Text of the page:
By jeanne starmack
A woman shot during a scuffle with a court bailiff remains in jail, and the bailiff remains on the job while police continue to investigate the shooting.
Campbell Detective Sgt. John Rusnak said he has obtained a written statement from bailiff James Cioffi about the shooting of Angela Trice-Harris, 29, of Youngstown.
Rusnak has not interviewed Trice-Harris yet, he said. She spent four days at St. Elizabeth Health Center in Youngstown and was taken March 9 to the Mahoning County jail, where she remains in lieu of $51,000 in bonds — $1,000 for a probation violation on a charge of driving under suspension and $50,000 for new charges of felony escape and misdemeanor resisting arrest.
Trice-Harris fled the city’s municipal court around noon March 5 to avoid being arrested for the probation violation after she couldn’t pay the $1,000, said Rusnak and Municipal Judge Patrick Cunning.
Judge Cunning said Trice-Harris was his last case for the day. He had ordered her arrest and had left the bench. He was in the clerk of courts’ office, he said, when she bolted.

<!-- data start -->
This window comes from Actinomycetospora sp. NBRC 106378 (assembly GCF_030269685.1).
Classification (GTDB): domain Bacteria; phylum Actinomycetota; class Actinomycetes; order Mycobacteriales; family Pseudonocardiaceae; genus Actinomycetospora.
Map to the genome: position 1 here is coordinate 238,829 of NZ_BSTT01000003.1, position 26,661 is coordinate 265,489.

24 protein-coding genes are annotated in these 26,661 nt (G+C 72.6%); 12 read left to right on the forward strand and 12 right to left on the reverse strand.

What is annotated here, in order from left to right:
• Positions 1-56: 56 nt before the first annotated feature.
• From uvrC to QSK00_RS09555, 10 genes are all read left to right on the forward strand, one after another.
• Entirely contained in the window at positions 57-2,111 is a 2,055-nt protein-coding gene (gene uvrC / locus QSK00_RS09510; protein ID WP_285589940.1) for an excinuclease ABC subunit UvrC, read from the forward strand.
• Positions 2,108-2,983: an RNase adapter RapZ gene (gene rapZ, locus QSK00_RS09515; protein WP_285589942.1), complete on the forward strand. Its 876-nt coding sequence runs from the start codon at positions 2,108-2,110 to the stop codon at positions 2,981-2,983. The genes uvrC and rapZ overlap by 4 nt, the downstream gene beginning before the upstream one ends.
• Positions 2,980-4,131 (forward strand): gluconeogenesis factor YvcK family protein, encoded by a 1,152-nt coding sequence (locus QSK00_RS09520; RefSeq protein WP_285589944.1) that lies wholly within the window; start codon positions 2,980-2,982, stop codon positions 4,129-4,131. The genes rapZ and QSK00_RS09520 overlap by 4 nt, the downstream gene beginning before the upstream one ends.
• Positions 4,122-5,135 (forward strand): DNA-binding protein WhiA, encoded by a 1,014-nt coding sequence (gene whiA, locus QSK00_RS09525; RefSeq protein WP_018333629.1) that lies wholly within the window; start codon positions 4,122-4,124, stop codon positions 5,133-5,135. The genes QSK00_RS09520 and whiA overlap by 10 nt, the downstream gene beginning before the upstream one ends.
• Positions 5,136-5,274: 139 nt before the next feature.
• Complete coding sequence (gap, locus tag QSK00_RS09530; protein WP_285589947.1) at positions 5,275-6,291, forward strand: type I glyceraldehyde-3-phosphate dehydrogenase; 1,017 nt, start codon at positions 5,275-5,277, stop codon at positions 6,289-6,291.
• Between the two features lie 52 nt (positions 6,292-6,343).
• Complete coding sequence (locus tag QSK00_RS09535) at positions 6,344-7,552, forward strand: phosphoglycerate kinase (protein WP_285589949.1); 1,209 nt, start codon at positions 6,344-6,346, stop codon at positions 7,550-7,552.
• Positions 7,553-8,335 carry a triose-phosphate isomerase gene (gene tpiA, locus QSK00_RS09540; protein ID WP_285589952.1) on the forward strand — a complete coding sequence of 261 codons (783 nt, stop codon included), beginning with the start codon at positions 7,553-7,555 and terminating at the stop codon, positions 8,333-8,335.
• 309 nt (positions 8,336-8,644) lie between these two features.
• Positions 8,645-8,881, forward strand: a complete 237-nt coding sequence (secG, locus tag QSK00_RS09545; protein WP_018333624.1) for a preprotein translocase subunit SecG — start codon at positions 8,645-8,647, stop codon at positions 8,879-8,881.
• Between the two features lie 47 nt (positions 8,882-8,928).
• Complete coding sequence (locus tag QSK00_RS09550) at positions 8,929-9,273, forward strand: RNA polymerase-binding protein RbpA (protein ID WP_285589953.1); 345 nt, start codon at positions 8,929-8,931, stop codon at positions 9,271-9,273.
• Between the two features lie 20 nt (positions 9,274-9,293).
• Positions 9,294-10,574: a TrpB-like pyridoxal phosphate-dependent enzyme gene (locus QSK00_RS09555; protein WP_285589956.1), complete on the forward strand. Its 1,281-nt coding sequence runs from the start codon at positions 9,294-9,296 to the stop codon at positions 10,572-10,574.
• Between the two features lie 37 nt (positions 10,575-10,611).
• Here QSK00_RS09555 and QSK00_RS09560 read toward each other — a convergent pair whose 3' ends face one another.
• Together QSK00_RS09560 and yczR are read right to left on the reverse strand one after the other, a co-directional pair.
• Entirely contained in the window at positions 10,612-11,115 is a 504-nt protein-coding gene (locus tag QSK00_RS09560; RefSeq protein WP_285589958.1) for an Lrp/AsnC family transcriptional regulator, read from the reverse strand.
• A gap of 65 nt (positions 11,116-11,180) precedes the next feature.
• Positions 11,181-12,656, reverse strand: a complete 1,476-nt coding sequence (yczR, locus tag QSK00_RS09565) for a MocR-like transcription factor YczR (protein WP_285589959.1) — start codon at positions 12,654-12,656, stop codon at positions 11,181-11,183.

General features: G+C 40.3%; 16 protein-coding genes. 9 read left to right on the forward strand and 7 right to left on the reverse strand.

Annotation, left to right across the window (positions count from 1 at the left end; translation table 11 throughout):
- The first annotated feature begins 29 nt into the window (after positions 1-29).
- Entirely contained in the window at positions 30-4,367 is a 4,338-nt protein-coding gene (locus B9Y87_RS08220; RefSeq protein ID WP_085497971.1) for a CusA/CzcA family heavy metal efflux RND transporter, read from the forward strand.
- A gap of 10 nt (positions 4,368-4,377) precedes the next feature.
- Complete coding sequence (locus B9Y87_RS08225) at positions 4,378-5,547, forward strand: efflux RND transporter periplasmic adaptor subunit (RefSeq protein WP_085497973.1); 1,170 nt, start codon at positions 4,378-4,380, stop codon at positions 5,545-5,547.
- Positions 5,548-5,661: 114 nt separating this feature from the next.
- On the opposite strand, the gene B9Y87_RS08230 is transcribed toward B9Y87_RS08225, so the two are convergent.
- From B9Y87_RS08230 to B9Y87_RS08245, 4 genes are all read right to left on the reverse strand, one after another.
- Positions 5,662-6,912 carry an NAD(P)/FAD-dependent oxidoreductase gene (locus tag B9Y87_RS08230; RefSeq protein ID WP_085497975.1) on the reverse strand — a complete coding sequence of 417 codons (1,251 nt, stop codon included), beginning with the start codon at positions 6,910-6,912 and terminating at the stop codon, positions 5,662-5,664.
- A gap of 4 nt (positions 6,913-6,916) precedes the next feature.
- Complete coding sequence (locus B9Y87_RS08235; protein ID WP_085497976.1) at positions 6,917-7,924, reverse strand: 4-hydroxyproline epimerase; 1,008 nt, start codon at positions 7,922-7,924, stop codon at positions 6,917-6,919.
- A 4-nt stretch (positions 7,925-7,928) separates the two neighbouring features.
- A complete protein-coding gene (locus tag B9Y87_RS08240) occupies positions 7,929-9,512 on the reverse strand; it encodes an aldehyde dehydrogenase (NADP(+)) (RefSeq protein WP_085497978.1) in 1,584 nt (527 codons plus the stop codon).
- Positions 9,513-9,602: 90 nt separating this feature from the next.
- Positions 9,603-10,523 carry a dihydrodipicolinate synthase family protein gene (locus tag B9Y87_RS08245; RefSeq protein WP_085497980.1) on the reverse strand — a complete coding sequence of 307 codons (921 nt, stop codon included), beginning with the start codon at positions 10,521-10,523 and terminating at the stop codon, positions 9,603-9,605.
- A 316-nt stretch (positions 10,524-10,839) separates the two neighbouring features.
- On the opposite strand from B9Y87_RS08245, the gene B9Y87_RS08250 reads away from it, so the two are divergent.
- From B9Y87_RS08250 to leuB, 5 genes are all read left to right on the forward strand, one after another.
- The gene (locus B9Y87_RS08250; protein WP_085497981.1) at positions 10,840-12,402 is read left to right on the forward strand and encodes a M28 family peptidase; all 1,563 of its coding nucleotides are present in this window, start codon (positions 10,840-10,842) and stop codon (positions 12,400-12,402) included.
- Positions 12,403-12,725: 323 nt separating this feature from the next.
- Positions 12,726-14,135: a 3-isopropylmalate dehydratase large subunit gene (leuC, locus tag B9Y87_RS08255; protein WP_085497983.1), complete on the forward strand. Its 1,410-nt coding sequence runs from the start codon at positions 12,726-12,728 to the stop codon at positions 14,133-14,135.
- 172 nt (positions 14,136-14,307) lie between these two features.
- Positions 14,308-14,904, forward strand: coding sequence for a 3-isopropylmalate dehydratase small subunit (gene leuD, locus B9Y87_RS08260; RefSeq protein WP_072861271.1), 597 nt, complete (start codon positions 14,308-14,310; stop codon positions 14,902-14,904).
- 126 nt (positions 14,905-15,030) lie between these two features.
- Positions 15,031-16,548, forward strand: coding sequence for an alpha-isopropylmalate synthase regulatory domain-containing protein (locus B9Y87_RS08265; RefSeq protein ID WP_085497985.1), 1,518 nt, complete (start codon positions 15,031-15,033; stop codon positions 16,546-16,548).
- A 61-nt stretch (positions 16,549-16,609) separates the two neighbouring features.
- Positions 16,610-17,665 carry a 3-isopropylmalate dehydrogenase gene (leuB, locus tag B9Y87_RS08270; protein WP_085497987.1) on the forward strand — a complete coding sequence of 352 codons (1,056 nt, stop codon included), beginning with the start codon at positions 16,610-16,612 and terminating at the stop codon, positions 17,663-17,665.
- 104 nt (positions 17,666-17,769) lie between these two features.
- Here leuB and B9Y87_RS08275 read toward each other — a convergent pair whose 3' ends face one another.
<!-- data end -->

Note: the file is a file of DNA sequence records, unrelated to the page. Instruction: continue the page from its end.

A person who’d come with her to court stayed in the courtroom, Rusnak said.
Cioffi chased her out the front doors of the municipal building on Tenney Avenue and to a car parked along the street in front of the building, said Rusnak.
There, Rusnak said, Trice-Harris tried to get into the driver’s side of the car, but when it wouldn’t open, she got into the passenger’s side.
When she got into the car, Cioffi drew his weapon, a .40-caliber Glock handgun.
“He ordered her out, and she refused,” Rusnak said. “He approached the car, and she reached for the gun, grabbed it and pulled it toward her,” Rusnak said. “And it discharged.”
Rusnak could not confirm where Trice-Harris was hit. He said medical- privacy laws are forcing him to subpoena her medical records. The police report says officers determined the gunshot “went through Harris, the passenger seat and lodged inside the driver-side rear passenger door.”
Police found a stun gun and a crack pipe in the car, Rusnak said.
Rusnak said he is investigating whether Cioffi, an officer of the court, should have pursued the woman into the street. He said he is trying to determine if the “fresh pursuit” rule that allows police officers to chase a suspect into another jurisdiction would apply to a bailiff.
Cunning said his first impression is “yes,” but the city’s law director should be consulted.
Cunning said he saw no reason to place Cioffi on leave. “He seems to be functioning fine. He knows the system and policy.”
Cioffi is working without his gun, which police seized as evidence.
Cioffi, also a member of the Campbell school board and its immediate past president, has refused to comment.